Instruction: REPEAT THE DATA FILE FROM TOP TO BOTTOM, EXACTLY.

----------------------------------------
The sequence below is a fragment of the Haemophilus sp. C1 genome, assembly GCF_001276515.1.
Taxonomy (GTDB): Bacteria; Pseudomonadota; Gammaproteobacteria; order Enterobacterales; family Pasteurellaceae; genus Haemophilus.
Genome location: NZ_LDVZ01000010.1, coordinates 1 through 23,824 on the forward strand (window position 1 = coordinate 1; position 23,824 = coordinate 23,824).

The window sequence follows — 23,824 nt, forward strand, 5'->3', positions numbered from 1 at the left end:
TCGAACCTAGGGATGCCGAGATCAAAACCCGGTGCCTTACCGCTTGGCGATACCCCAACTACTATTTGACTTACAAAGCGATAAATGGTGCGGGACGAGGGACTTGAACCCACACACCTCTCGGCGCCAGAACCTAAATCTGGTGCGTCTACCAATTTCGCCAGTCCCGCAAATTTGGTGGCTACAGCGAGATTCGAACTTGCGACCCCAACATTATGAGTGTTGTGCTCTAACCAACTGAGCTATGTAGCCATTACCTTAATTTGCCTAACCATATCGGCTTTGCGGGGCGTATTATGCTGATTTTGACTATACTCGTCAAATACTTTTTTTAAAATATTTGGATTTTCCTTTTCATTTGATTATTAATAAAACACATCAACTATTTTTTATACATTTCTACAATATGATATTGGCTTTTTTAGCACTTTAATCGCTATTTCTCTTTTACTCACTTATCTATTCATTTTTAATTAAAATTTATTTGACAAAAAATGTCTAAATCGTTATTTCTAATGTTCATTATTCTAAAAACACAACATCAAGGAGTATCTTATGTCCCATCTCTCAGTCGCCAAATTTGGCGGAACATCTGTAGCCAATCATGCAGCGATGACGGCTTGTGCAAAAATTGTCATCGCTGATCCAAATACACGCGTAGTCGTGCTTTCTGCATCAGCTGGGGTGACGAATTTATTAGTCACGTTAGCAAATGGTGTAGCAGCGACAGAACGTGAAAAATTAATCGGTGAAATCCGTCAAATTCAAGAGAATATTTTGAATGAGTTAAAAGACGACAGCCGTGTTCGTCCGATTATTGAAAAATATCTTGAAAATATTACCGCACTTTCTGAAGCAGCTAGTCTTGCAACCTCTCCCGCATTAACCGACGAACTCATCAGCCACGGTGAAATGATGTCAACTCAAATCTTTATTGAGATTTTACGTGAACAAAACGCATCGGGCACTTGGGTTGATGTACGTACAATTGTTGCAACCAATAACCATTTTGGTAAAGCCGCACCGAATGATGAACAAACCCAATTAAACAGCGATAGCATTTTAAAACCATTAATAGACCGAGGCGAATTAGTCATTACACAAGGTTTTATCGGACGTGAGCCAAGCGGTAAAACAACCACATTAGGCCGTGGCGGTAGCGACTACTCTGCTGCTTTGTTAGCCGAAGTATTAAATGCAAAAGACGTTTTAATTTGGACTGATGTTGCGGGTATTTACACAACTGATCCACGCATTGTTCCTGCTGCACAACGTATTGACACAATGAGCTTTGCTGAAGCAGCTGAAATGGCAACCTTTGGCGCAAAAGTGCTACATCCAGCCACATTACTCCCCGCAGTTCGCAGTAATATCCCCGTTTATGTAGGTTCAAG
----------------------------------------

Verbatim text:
The sequence below is a fragment of the Haemophilus sp. C1 genome, assembly GCF_001276515.1.
Taxonomy (GTDB): Bacteria; Pseudomonadota; Gammaproteobacteria; order Enterobacterales; family Pasteurellaceae; genus Haemophilus.
Genome location: NZ_LDVZ01000010.1, coordinates 1 through 23,824 on the forward strand (window position 1 = coordinate 1; position 23,824 = coordinate 23,824).

The window sequence follows — 23,824 nt, forward strand, 5'->3', positions numbered from 1 at the left end:
TCGAACCTAGGGATGCCGAGATCAAAACCCGGTGCCTTACCGCTTGGCGATACCCCAACTACTATTTGACTTACAAAGCGATAAATGGTGCGGGACGAGGGACTTGAACCCACACACCTCTCGGCGCCAGAACCTAAATCTGGTGCGTCTACCAATTTCGCCAGTCCCGCAAATTTGGTGGCTACAGCGAGATTCGAACTTGCGACCCCAACATTATGAGTGTTGTGCTCTAACCAACTGAGCTATGTAGCCATTACCTTAATTTGCCTAACCATATCGGCTTTGCGGGGCGTATTATGCTGATTTTGACTATACTCGTCAAATACTTTTTTTAAAATATTTGGATTTTCCTTTTCATTTGATTATTAATAAAACACATCAACTATTTTTTATACATTTCTACAATATGATATTGGCTTTTTTAGCACTTTAATCGCTATTTCTCTTTTACTCACTTATCTATTCATTTTTAATTAAAATTTATTTGACAAAAAATGTCTAAATCGTTATTTCTAATGTTCATTATTCTAAAAACACAACATCAAGGAGTATCTTATGTCCCATCTCTCAGTCGCCAAATTTGGCGGAACATCTGTAGCCAATCATGCAGCGATGACGGCTTGTGCAAAAATTGTCATCGCTGATCCAAATACACGCGTAGTCGTGCTTTCTGCATCAGCTGGGGTGACGAATTTATTAGTCACGTTAGCAAATGGTGTAGCAGCGACAGAACGTGAAAAATTAATCGGTGAAATCCGTCAAATTCAAGAGAATATTTTGAATGAGTTAAAAGACGACAGCCGTGTTCGTCCGATTATTGAAAAATATCTTGAAAATATTACCGCACTTTCTGAAGCAGCTAGTCTTGCAACCTCTCCCGCATTAACCGACGAACTCATCAGCCACGGTGAAATGATGTCAACTCAAATCTTTATTGAGATTTTACGTGAACAAAACGCATCGGGCACTTGGGTTGATGTACGTACAATTGTTGCAACCAATAACCATTTTGGTAAAGCCGCACCGAATGATGAACAAACCCAATTAAACAGCGATAGCATTTTAAAACCATTAATAGACCGAGGCGAATTAGTCATTACACAAGGTTTTATCGGACGTGAGCCAAGCGGTAAAACAACCACATTAGGCCGTGGCGGTAGCGACTACTCTGCTGCTTTGTTAGCCGAAGTATTAAATGCAAAAGACGTTTTAATTTGGACTGATGTTGCGGGTATTTACACAACTGATCCACGCATTGTTCCTGCTGCACAACGTATTGACACAATGAGCTTTGCTGAAGCAGCTGAAATGGCAACCTTTGGCGCAAAAGTGCTACATCCAGCCACATTACTCCCCGCAGTTCGCAGTAATATCCCCGTTTATGTAGGTTCAAG